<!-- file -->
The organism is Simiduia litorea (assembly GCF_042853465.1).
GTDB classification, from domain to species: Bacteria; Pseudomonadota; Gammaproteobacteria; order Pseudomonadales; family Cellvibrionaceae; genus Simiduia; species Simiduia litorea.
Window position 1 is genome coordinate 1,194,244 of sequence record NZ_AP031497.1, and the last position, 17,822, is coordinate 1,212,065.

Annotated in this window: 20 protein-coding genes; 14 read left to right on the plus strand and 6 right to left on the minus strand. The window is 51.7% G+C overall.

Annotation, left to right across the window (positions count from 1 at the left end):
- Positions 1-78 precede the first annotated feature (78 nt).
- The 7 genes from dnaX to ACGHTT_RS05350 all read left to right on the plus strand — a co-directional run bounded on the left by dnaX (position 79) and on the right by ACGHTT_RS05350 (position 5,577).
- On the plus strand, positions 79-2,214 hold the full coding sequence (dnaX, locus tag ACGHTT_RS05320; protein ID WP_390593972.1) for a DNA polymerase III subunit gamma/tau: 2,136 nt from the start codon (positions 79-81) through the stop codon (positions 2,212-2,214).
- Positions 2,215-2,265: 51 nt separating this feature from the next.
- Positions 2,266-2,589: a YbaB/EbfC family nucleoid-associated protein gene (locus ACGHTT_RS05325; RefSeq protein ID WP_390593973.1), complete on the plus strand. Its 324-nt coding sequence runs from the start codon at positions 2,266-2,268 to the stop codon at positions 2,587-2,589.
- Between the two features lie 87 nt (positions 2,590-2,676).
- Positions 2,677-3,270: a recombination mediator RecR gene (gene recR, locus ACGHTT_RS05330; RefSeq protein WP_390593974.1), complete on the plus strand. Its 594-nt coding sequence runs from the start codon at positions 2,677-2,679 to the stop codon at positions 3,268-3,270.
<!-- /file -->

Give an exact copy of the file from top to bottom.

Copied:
The organism is Simiduia litorea (assembly GCF_042853465.1).
GTDB classification, from domain to species: Bacteria; Pseudomonadota; Gammaproteobacteria; order Pseudomonadales; family Cellvibrionaceae; genus Simiduia; species Simiduia litorea.
Window position 1 is genome coordinate 1,194,244 of sequence record NZ_AP031497.1, and the last position, 17,822, is coordinate 1,212,065.

Annotated in this window: 20 protein-coding genes; 14 read left to right on the plus strand and 6 right to left on the minus strand. The window is 51.7% G+C overall.

Annotation, left to right across the window (positions count from 1 at the left end):
- Positions 1-78 precede the first annotated feature (78 nt).
- The 7 genes from dnaX to ACGHTT_RS05350 all read left to right on the plus strand — a co-directional run bounded on the left by dnaX (position 79) and on the right by ACGHTT_RS05350 (position 5,577).
- On the plus strand, positions 79-2,214 hold the full coding sequence (dnaX, locus tag ACGHTT_RS05320; protein ID WP_390593972.1) for a DNA polymerase III subunit gamma/tau: 2,136 nt from the start codon (positions 79-81) through the stop codon (positions 2,212-2,214).
- Positions 2,215-2,265: 51 nt separating this feature from the next.
- Positions 2,266-2,589: a YbaB/EbfC family nucleoid-associated protein gene (locus ACGHTT_RS05325; RefSeq protein ID WP_390593973.1), complete on the plus strand. Its 324-nt coding sequence runs from the start codon at positions 2,266-2,268 to the stop codon at positions 2,587-2,589.
- Between the two features lie 87 nt (positions 2,590-2,676).
- Positions 2,677-3,270: a recombination mediator RecR gene (gene recR, locus ACGHTT_RS05330; RefSeq protein WP_390593974.1), complete on the plus strand. Its 594-nt coding sequence runs from the start codon at positions 2,677-2,679 to the stop codon at positions 3,268-3,270.